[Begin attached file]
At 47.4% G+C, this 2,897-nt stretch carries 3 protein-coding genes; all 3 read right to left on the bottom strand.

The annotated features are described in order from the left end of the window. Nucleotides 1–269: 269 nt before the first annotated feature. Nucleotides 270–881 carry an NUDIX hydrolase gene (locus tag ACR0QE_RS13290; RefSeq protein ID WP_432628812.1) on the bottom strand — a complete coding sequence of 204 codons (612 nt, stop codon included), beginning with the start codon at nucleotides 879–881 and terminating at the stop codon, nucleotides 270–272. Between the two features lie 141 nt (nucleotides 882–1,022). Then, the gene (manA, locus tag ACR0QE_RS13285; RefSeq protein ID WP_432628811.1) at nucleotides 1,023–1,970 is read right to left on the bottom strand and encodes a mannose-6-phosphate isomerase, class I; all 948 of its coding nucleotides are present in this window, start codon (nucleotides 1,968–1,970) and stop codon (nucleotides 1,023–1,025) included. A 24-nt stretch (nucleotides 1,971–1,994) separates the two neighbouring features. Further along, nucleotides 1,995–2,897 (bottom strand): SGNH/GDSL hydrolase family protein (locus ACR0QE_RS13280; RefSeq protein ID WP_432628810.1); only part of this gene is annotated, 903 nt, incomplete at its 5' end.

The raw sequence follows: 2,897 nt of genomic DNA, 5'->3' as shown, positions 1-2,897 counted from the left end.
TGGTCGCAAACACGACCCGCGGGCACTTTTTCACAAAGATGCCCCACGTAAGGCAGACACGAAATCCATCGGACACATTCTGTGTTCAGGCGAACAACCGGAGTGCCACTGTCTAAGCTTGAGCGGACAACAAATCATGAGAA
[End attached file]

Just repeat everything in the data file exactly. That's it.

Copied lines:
At 47.4% G+C, this 2,897-nt stretch carries 3 protein-coding genes; all 3 read right to left on the bottom strand.

The annotated features are described in order from the left end of the window. Nucleotides 1–269: 269 nt before the first annotated feature. Nucleotides 270–881 carry an NUDIX hydrolase gene (locus tag ACR0QE_RS13290; RefSeq protein ID WP_432628812.1) on the bottom strand — a complete coding sequence of 204 codons (612 nt, stop codon included), beginning with the start codon at nucleotides 879–881 and terminating at the stop codon, nucleotides 270–272. Between the two features lie 141 nt (nucleotides 882–1,022). Then, the gene (manA, locus tag ACR0QE_RS13285; RefSeq protein ID WP_432628811.1) at nucleotides 1,023–1,970 is read right to left on the bottom strand and encodes a mannose-6-phosphate isomerase, class I; all 948 of its coding nucleotides are present in this window, start codon (nucleotides 1,968–1,970) and stop codon (nucleotides 1,023–1,025) included. A 24-nt stretch (nucleotides 1,971–1,994) separates the two neighbouring features. Further along, nucleotides 1,995–2,897 (bottom strand): SGNH/GDSL hydrolase family protein (locus ACR0QE_RS13280; RefSeq protein ID WP_432628810.1); only part of this gene is annotated, 903 nt, incomplete at its 5' end.

The raw sequence follows: 2,897 nt of genomic DNA, 5'->3' as shown, positions 1-2,897 counted from the left end.
TGGTCGCAAACACGACCCGCGGGCACTTTTTCACAAAGATGCCCCACGTAAGGCAGACACGAAATCCATCGGACACATTCTGTGTTCAGGCGAACAACCGGAGTGCCACTGTCTAAGCTTGAGCGGACAACAAATCATGAGAA